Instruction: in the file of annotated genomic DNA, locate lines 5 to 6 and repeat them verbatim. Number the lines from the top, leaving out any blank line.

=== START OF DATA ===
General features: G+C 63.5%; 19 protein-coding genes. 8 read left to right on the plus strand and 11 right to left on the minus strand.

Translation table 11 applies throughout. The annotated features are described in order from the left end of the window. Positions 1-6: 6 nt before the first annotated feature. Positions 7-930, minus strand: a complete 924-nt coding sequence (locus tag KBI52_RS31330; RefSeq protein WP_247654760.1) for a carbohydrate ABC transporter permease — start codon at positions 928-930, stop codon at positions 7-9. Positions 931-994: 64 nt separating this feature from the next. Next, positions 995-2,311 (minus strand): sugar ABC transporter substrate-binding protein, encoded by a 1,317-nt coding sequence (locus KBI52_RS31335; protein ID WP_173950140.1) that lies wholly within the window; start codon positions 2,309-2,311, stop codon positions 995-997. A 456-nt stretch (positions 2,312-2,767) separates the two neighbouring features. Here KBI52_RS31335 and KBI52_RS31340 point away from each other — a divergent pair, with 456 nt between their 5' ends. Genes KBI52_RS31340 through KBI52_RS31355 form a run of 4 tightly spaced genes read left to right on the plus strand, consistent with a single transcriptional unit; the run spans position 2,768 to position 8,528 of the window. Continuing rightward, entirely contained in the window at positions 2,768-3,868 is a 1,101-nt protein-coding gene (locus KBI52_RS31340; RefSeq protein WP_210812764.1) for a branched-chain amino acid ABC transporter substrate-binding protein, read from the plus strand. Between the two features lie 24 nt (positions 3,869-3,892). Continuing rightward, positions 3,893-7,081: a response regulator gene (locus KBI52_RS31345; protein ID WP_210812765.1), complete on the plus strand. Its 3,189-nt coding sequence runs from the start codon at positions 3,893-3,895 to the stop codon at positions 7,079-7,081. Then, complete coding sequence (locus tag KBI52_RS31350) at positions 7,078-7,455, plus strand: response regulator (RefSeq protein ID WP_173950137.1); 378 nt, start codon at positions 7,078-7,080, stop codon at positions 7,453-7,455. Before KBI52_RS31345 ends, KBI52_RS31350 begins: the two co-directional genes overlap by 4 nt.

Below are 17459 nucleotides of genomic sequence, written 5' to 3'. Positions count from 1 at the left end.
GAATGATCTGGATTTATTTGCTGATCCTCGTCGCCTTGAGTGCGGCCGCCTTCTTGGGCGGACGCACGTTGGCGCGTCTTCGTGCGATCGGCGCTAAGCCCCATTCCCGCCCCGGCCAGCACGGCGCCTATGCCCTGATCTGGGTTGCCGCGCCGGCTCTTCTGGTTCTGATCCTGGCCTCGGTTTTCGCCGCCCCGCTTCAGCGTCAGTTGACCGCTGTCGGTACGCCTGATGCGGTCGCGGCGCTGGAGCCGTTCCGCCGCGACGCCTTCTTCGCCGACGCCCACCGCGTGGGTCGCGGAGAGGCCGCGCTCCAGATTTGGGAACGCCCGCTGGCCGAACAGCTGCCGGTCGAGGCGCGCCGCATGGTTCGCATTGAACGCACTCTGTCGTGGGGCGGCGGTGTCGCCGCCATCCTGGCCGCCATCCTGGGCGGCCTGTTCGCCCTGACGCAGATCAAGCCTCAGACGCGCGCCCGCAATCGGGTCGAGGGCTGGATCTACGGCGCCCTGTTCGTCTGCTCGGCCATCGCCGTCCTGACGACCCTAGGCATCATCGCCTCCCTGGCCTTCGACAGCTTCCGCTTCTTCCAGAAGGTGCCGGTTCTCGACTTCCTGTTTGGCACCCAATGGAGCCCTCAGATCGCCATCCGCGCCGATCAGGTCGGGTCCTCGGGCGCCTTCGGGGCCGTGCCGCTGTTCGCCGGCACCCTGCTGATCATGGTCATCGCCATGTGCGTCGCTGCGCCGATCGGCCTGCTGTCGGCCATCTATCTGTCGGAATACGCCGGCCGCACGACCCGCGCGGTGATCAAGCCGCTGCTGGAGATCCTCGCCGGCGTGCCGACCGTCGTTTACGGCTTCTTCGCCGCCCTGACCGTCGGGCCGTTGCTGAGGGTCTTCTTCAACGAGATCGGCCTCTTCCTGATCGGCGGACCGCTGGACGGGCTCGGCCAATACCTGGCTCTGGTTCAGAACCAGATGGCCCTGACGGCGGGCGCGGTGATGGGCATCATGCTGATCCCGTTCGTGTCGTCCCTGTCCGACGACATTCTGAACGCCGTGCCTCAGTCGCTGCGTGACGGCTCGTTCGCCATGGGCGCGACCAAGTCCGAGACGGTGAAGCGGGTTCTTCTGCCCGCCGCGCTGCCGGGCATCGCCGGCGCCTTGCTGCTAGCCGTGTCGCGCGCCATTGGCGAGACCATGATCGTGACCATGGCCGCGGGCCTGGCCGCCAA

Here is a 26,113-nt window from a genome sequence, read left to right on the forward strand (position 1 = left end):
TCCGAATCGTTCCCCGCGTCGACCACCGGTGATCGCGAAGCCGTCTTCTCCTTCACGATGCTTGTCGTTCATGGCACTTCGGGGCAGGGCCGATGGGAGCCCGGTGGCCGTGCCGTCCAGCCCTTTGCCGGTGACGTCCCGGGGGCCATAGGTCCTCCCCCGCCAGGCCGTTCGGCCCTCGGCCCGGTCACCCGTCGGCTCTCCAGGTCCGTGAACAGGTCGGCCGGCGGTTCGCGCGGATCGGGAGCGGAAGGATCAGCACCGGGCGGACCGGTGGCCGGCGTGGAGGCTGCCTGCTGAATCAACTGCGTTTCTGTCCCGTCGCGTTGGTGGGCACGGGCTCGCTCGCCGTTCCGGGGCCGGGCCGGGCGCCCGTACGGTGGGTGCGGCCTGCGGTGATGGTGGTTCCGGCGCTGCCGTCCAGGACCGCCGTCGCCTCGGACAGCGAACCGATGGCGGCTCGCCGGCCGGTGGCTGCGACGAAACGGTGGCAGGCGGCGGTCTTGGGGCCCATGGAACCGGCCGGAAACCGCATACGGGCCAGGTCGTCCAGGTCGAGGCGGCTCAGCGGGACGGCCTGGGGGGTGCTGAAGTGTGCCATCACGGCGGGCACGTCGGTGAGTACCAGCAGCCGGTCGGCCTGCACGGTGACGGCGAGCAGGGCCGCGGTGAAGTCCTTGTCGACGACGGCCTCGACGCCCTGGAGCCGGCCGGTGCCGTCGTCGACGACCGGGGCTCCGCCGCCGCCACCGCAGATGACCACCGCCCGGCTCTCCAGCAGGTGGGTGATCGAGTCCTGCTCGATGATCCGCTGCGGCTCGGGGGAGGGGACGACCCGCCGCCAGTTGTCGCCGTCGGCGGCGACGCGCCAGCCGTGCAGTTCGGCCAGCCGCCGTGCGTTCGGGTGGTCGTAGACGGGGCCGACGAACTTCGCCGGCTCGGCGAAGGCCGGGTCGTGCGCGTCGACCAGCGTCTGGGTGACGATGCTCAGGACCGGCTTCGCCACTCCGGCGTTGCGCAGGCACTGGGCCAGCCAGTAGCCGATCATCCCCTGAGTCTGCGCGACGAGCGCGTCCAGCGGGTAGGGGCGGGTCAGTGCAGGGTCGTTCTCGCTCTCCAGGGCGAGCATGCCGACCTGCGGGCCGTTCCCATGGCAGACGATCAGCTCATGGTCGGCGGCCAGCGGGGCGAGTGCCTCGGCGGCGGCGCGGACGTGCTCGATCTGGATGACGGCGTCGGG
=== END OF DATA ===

Here is a 26,113-nt window from a genome sequence, read left to right on the forward strand (position 1 = left end):
TCCGAATCGTTCCCCGCGTCGACCACCGGTGATCGCGAAGCCGTCTTCTCCTTCACGATGCTTGTCGTTCATGGCACTTCGGGGCAGGGCCGATGGGAGCCCGGTGGCCGTGCCGTCCAGCCCTTTGCCGGTGACGTCCCGGGGGCCATAGGTCCTCCCCCGCCAGGCCGTTCGGCCCTCGGCCCGGTCACCCGTCGGCTCTCCAGGTCCGTGAACAGGTCGGCCGGCGGTTCGCGCGGATCGGGAGCGGAAGGATCAGCACCGGGCGGACCGGTGGCCGGCGTGGAGGCTGCCTGCTGAATCAACTGCGTTTCTGTCCCGTCGCGTTGGTGGGCACGGGCTCGCTCGCCGTTCCGGGGCCGGGCCGGGCGCCCGTACGGTGGGTGCGGCCTGCGGTGATGGTGGTTCCGGCGCTGCCGTCCAGGACCGCCGTCGCCTCGGACAGCGAACCGATGGCGGCTCGCCGGCCGGTGGCTGCGACGAAACGGTGGCAGGCGGCGGTCTTGGGGCCCATGGAACCGGCCGGAAACCGCATACGGGCCAGGTCGTCCAGGTCGAGGCGGCTCAGCGGGACGGCCTGGGGGGTGCTGAAGTGTGCCATCACGGCGGGCACGTCGGTGAGTACCAGCAGCCGGTCGGCCTGCACGGTGACGGCGAGCAGGGCCGCGGTGAAGTCCTTGTCGACGACGGCCTCGACGCCCTGGAGCCGGCCGGTGCCGTCGTCGACGACCGGGGCTCCGCCGCCGCCACCGCAGATGACCACCGCCCGGCTCTCCAGCAGGTGGGTGATCGAGTCCTGCTCGATGATCCGCTGCGGCTCGGGGGAGGGGACGACCCGCCGCCAGTTGTCGCCGTCGGCGGCGACGCGCCAGCCGTGCAGTTCGGCCAGCCGCCGTGCGTTCGGGTGGTCGTAGACGGGGCCGACGAACTTCGCCGGCTCGGCGAAGGCCGGGTCGTGCGCGTCGACCAGCGTCTGGGTGACGATGCTCAGGACCGGCTTCGCCACTCCGGCGTTGCGCAGGCACTGGGCCAGCCAGTAGCCGATCATCCCCTGAGTCTGCGCGACGAGCGCGTCCAGCGGGTAGGGGCGGGTCAGTGCAGGGTCGTTCTCGCTCTCCAGGGCGAGCATGCCGACCTGCGGGCCGTTCCCATGGCAGACGATCAGCTCATGGTCGGCGGCCAGCGGGGCGAGTGCCTCGGCGGCGGCGCGGACGTGCTCGATCTGGATGACGGCGTCGGG